The Haitian Sea Anemone (Condylactis gigantean) is a tropical marine ball-type animal. It is also called the Giant Caribbean Sea Anemone. The Haitian Sea Anemone is found as individuals or small, loose groups, but never in colonies like coral. It is related to coral and jellyfish.

The Haitian Sea Anemone is a large columnar sessile (non-moving) animal of many colours: white, pink, orange, pale-red, or light-brown. Its body has an adhesive pedal (foot) disc, a cylindrical body, and a central mouth surrounded by 100 or more tentacles. The tentacles often have a coloured tip (such as purple or pink).

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Feather Duster Worm

The Feather Duster Worm (Sabellastarte spectabilis) is a tropical marine worm, or bristleworm – a polychaete. It is also called the Fan Worm. Some are sedentary (sessile) and some are mobile (errant). It is an annelid. It looks like a plant, but it is an animal.

The sedentary Feather Duster Worm lives in an elongated tube. The tube looks like a rolled-up parchment. It has segments that have appendages, called setae, or bristles, or tentacles, that look like a feather duster. The appendages are brown with white bands.

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Toadstool Coral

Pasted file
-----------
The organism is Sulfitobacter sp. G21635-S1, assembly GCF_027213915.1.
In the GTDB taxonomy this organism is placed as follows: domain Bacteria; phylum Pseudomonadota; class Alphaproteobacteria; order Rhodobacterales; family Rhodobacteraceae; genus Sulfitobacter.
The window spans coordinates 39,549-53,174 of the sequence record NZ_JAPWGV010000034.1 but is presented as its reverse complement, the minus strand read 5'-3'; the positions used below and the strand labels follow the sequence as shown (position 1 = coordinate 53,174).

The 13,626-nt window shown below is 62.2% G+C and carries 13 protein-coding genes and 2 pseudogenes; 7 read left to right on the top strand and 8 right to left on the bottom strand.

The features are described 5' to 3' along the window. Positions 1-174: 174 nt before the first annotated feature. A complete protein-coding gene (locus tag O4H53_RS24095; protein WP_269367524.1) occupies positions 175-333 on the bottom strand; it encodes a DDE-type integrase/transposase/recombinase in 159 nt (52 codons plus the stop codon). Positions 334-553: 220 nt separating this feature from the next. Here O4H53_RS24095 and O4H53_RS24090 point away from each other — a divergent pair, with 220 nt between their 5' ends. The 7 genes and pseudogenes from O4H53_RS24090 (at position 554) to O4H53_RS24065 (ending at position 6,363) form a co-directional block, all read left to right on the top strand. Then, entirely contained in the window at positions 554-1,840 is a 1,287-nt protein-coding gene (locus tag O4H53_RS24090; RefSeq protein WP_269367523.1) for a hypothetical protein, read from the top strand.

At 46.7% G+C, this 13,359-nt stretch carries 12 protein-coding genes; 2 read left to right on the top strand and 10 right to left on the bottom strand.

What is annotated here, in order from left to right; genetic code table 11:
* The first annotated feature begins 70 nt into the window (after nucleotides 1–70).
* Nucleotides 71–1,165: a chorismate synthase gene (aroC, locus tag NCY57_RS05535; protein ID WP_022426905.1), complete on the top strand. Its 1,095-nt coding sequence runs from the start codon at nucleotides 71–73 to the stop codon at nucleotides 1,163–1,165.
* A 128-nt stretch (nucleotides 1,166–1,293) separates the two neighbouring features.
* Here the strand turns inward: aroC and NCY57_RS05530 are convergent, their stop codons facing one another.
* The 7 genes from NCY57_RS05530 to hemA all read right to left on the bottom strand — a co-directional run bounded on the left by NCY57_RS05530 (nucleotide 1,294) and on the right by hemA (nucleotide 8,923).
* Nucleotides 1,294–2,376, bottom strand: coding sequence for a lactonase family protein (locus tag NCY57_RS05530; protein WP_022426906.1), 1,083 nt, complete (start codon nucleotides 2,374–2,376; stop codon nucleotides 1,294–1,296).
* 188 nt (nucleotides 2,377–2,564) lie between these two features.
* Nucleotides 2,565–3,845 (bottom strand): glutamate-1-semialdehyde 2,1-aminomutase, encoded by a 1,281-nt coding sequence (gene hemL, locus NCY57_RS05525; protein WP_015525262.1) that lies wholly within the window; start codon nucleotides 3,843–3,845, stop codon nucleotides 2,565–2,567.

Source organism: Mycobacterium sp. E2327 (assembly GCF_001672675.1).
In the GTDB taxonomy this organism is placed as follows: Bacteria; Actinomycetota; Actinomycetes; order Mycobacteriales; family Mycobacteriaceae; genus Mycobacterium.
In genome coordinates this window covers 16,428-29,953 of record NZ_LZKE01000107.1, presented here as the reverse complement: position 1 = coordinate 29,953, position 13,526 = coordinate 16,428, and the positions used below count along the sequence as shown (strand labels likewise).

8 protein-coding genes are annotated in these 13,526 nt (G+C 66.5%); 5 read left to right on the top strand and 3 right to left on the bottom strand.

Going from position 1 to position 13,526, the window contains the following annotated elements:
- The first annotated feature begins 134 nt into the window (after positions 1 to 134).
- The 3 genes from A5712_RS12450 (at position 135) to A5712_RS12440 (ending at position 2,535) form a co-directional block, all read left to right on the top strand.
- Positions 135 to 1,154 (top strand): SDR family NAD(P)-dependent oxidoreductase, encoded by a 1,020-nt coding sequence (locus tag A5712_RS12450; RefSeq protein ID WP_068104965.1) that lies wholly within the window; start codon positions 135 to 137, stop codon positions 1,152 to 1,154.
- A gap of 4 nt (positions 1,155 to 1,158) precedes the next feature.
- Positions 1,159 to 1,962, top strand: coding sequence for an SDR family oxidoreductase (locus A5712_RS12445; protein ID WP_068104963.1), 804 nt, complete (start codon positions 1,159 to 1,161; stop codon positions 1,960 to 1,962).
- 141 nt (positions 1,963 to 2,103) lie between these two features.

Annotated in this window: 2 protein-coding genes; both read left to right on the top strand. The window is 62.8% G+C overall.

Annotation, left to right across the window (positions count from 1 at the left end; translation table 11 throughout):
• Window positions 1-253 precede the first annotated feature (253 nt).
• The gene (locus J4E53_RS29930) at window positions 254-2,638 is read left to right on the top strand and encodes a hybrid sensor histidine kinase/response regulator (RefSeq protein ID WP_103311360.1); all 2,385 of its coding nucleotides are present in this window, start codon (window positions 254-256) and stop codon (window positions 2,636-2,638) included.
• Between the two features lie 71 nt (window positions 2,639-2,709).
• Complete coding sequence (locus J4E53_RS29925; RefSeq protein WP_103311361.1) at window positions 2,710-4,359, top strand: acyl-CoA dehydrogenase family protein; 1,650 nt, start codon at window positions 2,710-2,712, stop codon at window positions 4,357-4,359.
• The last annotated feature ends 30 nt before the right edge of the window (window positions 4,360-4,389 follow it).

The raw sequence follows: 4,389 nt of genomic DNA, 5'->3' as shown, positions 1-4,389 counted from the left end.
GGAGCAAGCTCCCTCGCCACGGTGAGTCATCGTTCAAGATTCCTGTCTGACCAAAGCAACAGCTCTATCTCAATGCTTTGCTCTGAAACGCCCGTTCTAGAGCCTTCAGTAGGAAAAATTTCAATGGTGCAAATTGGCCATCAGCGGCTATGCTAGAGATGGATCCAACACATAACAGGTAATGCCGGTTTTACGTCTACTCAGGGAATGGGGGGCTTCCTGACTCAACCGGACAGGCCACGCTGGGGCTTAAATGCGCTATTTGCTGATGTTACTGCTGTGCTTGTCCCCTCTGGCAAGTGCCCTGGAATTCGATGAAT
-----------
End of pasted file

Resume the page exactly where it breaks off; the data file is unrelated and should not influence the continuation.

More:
Toadstool Coral (Sarcophyton) is a marine invertebrate animal that looks like a toadstool mushroom.

Corals are in the phylum Cnidaria, and the class Anthozoa. Corals are divided into three sub-classes: Hexacorallia, Octocorallia, and Ceriantharia. Toadstool Coral is in the Octocorallia sub-class – the soft corals.

Toadstool Coral usually has a rounded trunk (base or stem) that is firmly attached to a rock or substance (it cannot move – it is sessile). On top of the trunk is a round, flat cap called a capitulum. The capitulum can be ruffled or folded. Numerous individual polyps (tentacles) arise from the capitulum, which wave back and forth in the ocean currents. The polyps can retract within the capitulum at night and come out during the day.

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CREATURE FEATURE: Brain Coral

Brain Coral (Diploria labyrinthiformis) is also known as Grooved Brain Coral. Corals are in the phylum Cnidaria, and the class Anthozoa. Corals are divided into three sub-classes: Hexacorallia, Octocorallia, and Ceriantharia. Brain Coral is in the Hexacorallia sub-class, and in the genus Diploria. It is a marine invertebrate (without a backbone). It is an animal (not a plant).

Brain Coral is a stony or hard coral. It looks like the human brain. It is hemispherical and can be brown, yellow, or grey. It has deep valleys and long snake-like ridges.